Shopping in the UAE isn't a hard sell

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Shopping in the UAE isnt a hard sell

Dubai - Retail sector's vibrancy set to continue in 2018


Issac John

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Published: Fri 22 Dec 2017, 6:57 PM

Last updated: Fri 22 Dec 2017, 10:04 PM

Overcoming strong headwinds posed by weaker macroeconomic conditions and the growth of e-commerce, the UAE retail sector remained vibrant in 2017, and appears quite upbeat about 2018, a leading property consultancy said.
In 2017, through a range of 'super sale' promotions, and helped by a weaker dollar and continued growth in levels of tourism from more diverse range of source markets, the retails sector has overcome the challenges, analysts at Knight Frank said in their UAE Market Review and Forecast 2018.
Taimur Khan, senior analyst at Knight Frank, said weaker macroeconomic conditions and the growth of e-commerce in the form of Amazon ( and Noon, had proved to be a strong headwind for the retail sector in the UAE. However, the outlook is bright as demand from international brands to open outlets in the UAE remains strong with the UAE ranking as the seventh-most popular destination of choice for expansion amongst international retailers, with many preferring Dubai as an entry point into the region, the Knight Frank report said, while forecasting that the country's gross domestic product growth was to slow to 1.7 per cent in 2017 and gain momentum 2018 to 3.3 per cent.
Particularly in Dubai, retail demand remains strong with many of the prime units with the major retail centres operating at or very close to 100 per cent occupancy. "The integration of demand drivers [within retail areas] such as Ski Dubai [Mall of the Emirates], Dubai Aquarium & Underwater Zoo (Dubai Mall) or more lifestyle-orientated schemes such as The Beach at JBR or Box Park has meant that the retail sector has remained relatively resilient," said Khan.
He said it is also important to note that given the extreme weather conditions in the summer and the wide range of family entertainment on offer, bricks and mortar retail will continue to have a strong presence in Dubai.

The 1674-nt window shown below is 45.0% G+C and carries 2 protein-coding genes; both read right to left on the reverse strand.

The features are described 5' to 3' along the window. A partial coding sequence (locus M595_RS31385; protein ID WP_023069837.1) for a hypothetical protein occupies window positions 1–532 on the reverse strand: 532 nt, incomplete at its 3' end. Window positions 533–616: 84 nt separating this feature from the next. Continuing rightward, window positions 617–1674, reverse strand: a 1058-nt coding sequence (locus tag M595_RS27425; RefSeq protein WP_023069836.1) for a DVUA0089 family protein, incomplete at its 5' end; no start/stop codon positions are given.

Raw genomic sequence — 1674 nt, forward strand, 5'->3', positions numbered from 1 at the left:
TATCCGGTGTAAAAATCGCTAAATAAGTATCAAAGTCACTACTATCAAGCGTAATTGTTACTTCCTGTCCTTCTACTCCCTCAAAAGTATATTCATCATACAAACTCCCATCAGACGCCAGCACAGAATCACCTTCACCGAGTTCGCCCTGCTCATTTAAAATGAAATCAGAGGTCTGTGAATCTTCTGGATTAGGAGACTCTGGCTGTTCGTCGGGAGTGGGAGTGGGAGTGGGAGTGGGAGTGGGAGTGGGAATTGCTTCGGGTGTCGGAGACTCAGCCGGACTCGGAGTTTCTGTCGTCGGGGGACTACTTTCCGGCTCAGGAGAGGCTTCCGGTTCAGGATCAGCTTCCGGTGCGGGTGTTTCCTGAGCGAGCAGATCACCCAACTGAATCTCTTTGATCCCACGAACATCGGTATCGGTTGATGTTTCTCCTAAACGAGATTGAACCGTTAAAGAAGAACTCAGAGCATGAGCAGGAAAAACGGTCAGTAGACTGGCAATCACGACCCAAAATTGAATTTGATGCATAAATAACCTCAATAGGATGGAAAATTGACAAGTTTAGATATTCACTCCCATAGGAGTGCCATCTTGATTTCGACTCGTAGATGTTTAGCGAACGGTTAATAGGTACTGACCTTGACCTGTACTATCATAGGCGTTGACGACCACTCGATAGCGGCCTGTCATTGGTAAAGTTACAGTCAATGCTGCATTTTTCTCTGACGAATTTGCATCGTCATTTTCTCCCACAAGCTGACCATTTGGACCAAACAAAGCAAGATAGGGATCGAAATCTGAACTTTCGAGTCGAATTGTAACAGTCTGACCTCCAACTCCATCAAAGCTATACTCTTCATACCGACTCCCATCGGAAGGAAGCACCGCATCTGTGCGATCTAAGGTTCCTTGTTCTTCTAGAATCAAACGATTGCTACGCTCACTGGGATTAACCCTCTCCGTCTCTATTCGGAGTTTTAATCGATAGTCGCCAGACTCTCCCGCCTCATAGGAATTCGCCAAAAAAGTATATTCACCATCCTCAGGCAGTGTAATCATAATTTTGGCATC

However, the major concern for operators is oversupply, but for retailers this may provide some relief on compressing profit margins, through downward pressure on rents in the short to medium term. Retail destinations within developed residential communities and good transport links are least likely to be impacted by this potential development, said the report.
In the hospitality sector, 2017 marked another year of softening given market performance to date, said the report.
"While average occupancy levels have remained constant or even increased in the majority of emirates, these have been offset by downward trending average rates, resulting RevPAR [revenue per available room] declines across the board.
"Visitation to the UAE has continued to increase, but in light of a more cash-constrained guest profile, hotels have had to price more competitively in order to maintain market share," said the report.
"Looking at demand, India and China remain major growth markets in 2017, and the expectation is that this will continue throughout 2018," said Khan.
"Given the growing middle class, increasing flight connectivity and physical proximity to both markets, it is likely that we will see the development of quality internationally-branded midscale hotels that cater to this segment," he said. From an operational perspective, in a market of softening performance, Knight Frank analysts saw an increasing number of hotel owners scrutinising operators in a way that was previously uncommon.
"This has most often come in the form of operational reviews, enforced headcount reduction, or even a change in operator as developers try to maintain yields on their assets," said the analysts.
"The continued strengthening of the dollar and the introduction of VAT will certainly limit the potential to drive attainable rates in the short term, this trend is further exacerbated by the aforementioned developing demand profiles," they said.

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